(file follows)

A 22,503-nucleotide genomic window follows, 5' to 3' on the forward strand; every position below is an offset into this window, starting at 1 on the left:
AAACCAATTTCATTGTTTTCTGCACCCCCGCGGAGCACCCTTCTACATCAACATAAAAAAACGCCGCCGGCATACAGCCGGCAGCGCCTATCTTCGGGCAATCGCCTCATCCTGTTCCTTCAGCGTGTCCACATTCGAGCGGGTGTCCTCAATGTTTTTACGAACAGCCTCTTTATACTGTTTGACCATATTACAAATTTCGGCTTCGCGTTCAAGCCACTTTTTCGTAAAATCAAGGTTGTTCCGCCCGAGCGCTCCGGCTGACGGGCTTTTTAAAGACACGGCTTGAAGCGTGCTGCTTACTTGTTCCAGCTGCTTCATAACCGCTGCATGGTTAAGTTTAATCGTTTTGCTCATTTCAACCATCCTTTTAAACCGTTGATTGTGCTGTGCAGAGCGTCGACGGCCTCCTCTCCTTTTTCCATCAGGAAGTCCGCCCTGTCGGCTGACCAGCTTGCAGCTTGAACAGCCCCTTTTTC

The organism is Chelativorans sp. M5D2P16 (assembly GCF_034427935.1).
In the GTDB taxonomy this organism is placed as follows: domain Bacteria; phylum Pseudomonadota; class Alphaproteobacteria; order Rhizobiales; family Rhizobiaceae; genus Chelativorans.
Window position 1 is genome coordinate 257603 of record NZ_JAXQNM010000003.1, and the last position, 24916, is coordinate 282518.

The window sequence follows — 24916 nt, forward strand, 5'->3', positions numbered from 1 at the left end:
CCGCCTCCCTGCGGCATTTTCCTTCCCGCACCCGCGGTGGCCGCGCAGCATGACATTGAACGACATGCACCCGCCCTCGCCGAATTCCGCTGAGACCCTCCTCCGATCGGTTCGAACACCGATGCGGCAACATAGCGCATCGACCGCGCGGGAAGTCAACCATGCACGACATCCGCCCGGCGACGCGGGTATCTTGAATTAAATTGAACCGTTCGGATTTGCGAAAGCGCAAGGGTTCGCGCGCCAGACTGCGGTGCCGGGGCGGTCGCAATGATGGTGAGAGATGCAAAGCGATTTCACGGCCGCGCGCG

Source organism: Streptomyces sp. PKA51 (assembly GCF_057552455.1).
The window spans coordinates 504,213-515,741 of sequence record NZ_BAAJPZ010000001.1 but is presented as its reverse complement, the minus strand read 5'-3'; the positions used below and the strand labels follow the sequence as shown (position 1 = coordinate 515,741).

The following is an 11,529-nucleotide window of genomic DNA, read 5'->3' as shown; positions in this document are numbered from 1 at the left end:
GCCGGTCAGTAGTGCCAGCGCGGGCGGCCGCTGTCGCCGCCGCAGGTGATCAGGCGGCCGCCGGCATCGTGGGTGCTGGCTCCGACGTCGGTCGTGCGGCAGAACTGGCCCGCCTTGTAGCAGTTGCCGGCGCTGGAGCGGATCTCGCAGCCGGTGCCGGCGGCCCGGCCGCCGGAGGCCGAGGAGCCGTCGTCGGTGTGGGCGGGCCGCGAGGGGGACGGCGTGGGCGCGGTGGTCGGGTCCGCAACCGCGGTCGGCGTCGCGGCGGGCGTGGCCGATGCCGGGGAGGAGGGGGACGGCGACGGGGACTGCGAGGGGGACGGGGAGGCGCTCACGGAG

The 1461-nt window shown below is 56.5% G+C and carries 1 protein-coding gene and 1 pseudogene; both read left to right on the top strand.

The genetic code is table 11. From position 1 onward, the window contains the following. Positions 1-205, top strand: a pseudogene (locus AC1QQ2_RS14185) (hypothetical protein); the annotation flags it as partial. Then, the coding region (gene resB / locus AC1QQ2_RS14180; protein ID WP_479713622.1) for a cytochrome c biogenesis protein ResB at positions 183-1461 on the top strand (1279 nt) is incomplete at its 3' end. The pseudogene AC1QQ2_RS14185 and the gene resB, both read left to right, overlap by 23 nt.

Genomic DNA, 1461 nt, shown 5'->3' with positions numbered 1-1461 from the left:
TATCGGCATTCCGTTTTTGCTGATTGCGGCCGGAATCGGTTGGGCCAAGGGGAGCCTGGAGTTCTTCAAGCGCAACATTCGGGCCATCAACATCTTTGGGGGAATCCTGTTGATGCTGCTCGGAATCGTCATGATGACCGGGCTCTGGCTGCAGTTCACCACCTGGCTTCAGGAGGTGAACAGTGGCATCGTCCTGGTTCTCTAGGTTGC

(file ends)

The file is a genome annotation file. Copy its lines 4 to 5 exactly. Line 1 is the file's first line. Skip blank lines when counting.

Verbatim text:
In the GTDB taxonomy this organism is placed as follows: domain Bacteria; phylum Pseudomonadota; class Alphaproteobacteria; order Rhizobiales; family Rhizobiaceae; genus Chelativorans.
Window position 1 is genome coordinate 257603 of record NZ_JAXQNM010000003.1, and the last position, 24916, is coordinate 282518.